Welcome to you all – in these strange and unprecedented times. Due to the COVID-19 virus we are facing the challenge to stay together while on on a distance and also keep collaborating.
The paper from Jem Bendell about Deep Adaptation published in 2018 can be a source of inspiration in these uncertain times. The paper shows the urgency of another crisis, the climate crisis, a topic which – at least in the media – has moved to the background due to the corona outbreak. In my opinion, the Deep Adaptation paper provides guidance how to adapt to the current corona crisis, in which we have self-isolated ourselves in lock downs with huge economic and societal consequences.
Jem Bendell asks the question: Can professionals in sustainability management, policy and research continue to work with the assumption or hope that we can slow down climate change, or respond to it sufficiently to sustain our civilisation?
The key argument of Jem Bendell is a harsh message about climate change: he argues that societal collapse is inevitable due to the combination of severe and irreversible climate effects and the lack of institutional responses. His idea of societal collapse is often misunderstood though. He refers to a crisis which will end our current way of living, producing and consuming. Our current form of civilization cannot be sustained.
When I read this paper in 2018 it shifted my mindset. I realized that climate change is the biggest challenge of our time. Emotionally I felt pessimistic and experienced a sense of hopelessness. At first instance, I also responded by taking individual actions (such as putting solar cells on my roof, eating no meat, less air travel), but I also realized that such actions might be too little too late.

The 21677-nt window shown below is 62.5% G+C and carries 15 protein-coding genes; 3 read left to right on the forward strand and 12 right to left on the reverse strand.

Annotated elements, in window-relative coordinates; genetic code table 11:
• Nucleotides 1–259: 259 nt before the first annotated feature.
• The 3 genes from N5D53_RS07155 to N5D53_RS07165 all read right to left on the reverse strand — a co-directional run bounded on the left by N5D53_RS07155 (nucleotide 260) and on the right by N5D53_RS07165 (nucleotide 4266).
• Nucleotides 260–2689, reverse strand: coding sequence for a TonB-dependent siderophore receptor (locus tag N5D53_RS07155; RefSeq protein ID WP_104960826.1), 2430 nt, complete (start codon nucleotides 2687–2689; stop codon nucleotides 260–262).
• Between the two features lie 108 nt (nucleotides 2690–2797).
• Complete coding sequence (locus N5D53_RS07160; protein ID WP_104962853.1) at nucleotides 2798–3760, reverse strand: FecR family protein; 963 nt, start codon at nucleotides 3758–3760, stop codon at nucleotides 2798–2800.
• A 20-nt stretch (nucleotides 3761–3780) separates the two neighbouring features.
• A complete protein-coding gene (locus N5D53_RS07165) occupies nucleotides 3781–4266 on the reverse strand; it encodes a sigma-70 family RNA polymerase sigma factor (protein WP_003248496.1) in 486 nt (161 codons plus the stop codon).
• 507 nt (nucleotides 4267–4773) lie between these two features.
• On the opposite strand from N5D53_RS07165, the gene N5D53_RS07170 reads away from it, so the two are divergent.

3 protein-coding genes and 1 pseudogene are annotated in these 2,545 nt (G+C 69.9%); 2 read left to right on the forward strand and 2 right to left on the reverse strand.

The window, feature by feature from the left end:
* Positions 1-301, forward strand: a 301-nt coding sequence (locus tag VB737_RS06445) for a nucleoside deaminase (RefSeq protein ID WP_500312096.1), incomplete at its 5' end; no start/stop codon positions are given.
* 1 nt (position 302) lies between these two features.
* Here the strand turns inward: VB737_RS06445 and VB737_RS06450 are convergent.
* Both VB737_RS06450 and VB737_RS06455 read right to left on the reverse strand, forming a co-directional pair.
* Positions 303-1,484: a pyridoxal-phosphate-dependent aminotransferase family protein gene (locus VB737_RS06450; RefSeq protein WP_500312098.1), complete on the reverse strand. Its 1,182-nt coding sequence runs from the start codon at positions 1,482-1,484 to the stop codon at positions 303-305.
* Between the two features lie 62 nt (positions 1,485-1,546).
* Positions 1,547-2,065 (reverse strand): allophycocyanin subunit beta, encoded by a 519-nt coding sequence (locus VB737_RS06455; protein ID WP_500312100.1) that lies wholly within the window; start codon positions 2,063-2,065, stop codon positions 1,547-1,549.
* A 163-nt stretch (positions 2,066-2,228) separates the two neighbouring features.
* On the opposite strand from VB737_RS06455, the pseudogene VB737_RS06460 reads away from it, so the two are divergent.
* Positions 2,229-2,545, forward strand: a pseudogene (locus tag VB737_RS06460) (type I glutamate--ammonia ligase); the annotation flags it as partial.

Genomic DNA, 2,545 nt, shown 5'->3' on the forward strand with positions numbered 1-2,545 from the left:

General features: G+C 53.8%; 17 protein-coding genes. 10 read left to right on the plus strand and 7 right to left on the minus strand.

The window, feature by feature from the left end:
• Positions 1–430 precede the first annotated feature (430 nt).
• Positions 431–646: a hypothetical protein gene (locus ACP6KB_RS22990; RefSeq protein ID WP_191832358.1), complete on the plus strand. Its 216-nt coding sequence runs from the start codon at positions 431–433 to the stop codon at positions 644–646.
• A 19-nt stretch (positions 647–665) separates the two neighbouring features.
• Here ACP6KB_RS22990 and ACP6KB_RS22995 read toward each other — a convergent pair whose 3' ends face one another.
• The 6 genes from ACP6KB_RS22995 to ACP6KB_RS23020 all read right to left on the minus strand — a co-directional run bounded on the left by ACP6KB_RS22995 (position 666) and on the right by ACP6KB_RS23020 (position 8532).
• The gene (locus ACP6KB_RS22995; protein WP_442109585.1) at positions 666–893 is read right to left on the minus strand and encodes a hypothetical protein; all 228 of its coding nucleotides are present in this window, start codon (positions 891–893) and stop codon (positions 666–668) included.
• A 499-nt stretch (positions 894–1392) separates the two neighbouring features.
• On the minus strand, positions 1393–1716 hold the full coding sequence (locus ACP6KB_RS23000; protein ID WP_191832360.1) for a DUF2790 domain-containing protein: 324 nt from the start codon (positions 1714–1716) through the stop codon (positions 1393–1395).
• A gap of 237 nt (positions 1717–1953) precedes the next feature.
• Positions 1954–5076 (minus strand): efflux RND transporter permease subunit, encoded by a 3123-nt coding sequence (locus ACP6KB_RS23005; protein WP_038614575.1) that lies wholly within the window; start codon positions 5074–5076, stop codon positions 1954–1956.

When I introduced Jem Bendell’s article to university students in 2019, they found it really hard to imagine how climate change will affect the world. They responded in different ways, from denial to shock. This year my teaching experiences might be different, however, as we can see right now a crisis happening in real life, with health, social, moral, and economic impacts. These current societal impacts of the COVID-19 outbreak might just be a ripple in the pond though, compared to what we can expect in the future, following from the human-induced climate crisis. To understand the climate crisis, the idea of non-linear changes is of central importance, which suggests that impacts will be far more rapid and severe than predictions based on linear projections. The changes in climate no longer correlate with the rate of anthropocentric carbon emissions. A tipping point is an irreversible change, a threshold that, when exceeded, can lead to large changes in the state of the system, and to feedback loops. A 2019 UNEP study for example indicates that now at least for the Arctic and the Greenland ice sheet a tipping point has already been reached. Temperature rise is ‘locked-in’ for the coming decades in the Arctic. Because the thawing of permafrost soil, more methane could enter the atmosphere earlier than previously predicted and the loss of reflecting ice shields has started a powerful positive feedback loop leading to ever higher temperatures. The resulting accelerating climate instability in the polar region has potential to affect the global climate, out dating previous predictions about the point in the future when global tipping will occur.